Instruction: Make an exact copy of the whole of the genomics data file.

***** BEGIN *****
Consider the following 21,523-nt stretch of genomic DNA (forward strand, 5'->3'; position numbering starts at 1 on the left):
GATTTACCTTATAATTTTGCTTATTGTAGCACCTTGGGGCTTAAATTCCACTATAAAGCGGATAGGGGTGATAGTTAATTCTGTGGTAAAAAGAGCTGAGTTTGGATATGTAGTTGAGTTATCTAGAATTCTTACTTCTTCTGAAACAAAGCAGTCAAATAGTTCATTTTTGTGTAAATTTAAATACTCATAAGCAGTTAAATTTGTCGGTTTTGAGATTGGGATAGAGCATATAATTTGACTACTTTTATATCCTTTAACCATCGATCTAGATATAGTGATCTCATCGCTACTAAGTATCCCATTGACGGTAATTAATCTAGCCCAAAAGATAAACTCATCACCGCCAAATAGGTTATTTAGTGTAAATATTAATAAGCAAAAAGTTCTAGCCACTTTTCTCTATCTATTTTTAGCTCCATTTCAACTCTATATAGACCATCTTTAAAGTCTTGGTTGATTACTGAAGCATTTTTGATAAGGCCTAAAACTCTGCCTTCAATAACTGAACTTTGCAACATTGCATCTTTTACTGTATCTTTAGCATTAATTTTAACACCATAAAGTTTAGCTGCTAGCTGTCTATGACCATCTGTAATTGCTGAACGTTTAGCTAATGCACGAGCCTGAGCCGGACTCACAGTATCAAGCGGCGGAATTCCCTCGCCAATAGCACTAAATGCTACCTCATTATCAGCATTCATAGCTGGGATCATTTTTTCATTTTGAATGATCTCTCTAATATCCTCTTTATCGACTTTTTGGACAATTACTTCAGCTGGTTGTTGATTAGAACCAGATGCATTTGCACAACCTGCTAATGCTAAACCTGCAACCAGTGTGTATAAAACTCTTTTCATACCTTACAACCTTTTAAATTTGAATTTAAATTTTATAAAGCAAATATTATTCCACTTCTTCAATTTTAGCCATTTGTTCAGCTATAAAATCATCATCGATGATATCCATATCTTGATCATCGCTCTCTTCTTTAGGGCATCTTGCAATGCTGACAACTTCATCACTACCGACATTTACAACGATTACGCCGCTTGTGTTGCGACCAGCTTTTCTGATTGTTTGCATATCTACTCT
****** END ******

Consider the following 21,523-nt stretch of genomic DNA (forward strand, 5'->3'; position numbering starts at 1 on the left):
GATTTACCTTATAATTTTGCTTATTGTAGCACCTTGGGGCTTAAATTCCACTATAAAGCGGATAGGGGTGATAGTTAATTCTGTGGTAAAAAGAGCTGAGTTTGGATATGTAGTTGAGTTATCTAGAATTCTTACTTCTTCTGAAACAAAGCAGTCAAATAGTTCATTTTTGTGTAAATTTAAATACTCATAAGCAGTTAAATTTGTCGGTTTTGAGATTGGGATAGAGCATATAATTTGACTACTTTTATATCCTTTAACCATCGATCTAGATATAGTGATCTCATCGCTACTAAGTATCCCATTGACGGTAATTAATCTAGCCCAAAAGATAAACTCATCACCGCCAAATAGGTTATTTAGTGTAAATATTAATAAGCAAAAAGTTCTAGCCACTTTTCTCTATCTATTTTTAGCTCCATTTCAACTCTATATAGACCATCTTTAAAGTCTTGGTTGATTACTGAAGCATTTTTGATAAGGCCTAAAACTCTGCCTTCAATAACTGAACTTTGCAACATTGCATCTTTTACTGTATCTTTAGCATTAATTTTAACACCATAAAGTTTAGCTGCTAGCTGTCTATGACCATCTGTAATTGCTGAACGTTTAGCTAATGCACGAGCCTGAGCCGGACTCACAGTATCAAGCGGCGGAATTCCCTCGCCAATAGCACTAAATGCTACCTCATTATCAGCATTCATAGCTGGGATCATTTTTTCATTTTGAATGATCTCTCTAATATCCTCTTTATCGACTTTTTGGACAATTACTTCAGCTGGTTGTTGATTAGAACCAGATGCATTTGCACAACCTGCTAATGCTAAACCTGCAACCAGTGTGTATAAAACTCTTTTCATACCTTACAACCTTTTAAATTTGAATTTAAATTTTATAAAGCAAATATTATTCCACTTCTTCAATTTTAGCCATTTGTTCAGCTATAAAATCATCATCGATGATATCCATATCTTGATCATCGCTCTCTTCTTTAGGGCATCTTGCAATGCTGACAACTTCATCACTACCGACATTTACAACGATTACGCCGCTTGTGTTGCGACCAGCTTTTCTGATTGTTTGCATATCTACTCT